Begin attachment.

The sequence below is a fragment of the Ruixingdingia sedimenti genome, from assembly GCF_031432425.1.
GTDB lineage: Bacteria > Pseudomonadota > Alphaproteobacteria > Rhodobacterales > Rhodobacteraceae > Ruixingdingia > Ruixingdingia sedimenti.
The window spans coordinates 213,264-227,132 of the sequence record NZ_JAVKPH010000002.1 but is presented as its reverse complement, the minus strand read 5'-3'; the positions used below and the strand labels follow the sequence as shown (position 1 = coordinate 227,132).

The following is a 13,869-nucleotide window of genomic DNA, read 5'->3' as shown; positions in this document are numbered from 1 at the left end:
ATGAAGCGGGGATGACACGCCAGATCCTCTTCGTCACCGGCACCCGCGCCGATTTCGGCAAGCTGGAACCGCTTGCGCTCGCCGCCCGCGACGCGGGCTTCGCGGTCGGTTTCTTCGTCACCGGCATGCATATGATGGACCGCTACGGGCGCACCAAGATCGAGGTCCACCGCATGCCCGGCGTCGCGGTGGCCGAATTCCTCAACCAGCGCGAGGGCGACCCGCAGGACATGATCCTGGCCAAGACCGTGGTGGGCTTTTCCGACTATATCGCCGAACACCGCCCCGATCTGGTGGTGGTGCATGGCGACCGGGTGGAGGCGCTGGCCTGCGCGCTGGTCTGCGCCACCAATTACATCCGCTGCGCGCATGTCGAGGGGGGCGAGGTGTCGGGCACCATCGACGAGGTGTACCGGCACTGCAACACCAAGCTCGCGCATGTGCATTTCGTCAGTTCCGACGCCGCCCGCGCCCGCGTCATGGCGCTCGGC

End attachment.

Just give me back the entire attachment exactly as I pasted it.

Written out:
The sequence below is a fragment of the Ruixingdingia sedimenti genome, from assembly GCF_031432425.1.
GTDB lineage: Bacteria > Pseudomonadota > Alphaproteobacteria > Rhodobacterales > Rhodobacteraceae > Ruixingdingia > Ruixingdingia sedimenti.
The window spans coordinates 213,264-227,132 of the sequence record NZ_JAVKPH010000002.1 but is presented as its reverse complement, the minus strand read 5'-3'; the positions used below and the strand labels follow the sequence as shown (position 1 = coordinate 227,132).

The following is a 13,869-nucleotide window of genomic DNA, read 5'->3' as shown; positions in this document are numbered from 1 at the left end:
ATGAAGCGGGGATGACACGCCAGATCCTCTTCGTCACCGGCACCCGCGCCGATTTCGGCAAGCTGGAACCGCTTGCGCTCGCCGCCCGCGACGCGGGCTTCGCGGTCGGTTTCTTCGTCACCGGCATGCATATGATGGACCGCTACGGGCGCACCAAGATCGAGGTCCACCGCATGCCCGGCGTCGCGGTGGCCGAATTCCTCAACCAGCGCGAGGGCGACCCGCAGGACATGATCCTGGCCAAGACCGTGGTGGGCTTTTCCGACTATATCGCCGAACACCGCCCCGATCTGGTGGTGGTGCATGGCGACCGGGTGGAGGCGCTGGCCTGCGCGCTGGTCTGCGCCACCAATTACATCCGCTGCGCGCATGTCGAGGGGGGCGAGGTGTCGGGCACCATCGACGAGGTGTACCGGCACTGCAACACCAAGCTCGCGCATGTGCATTTCGTCAGTTCCGACGCCGCCCGCGCCCGCGTCATGGCGCTCGGC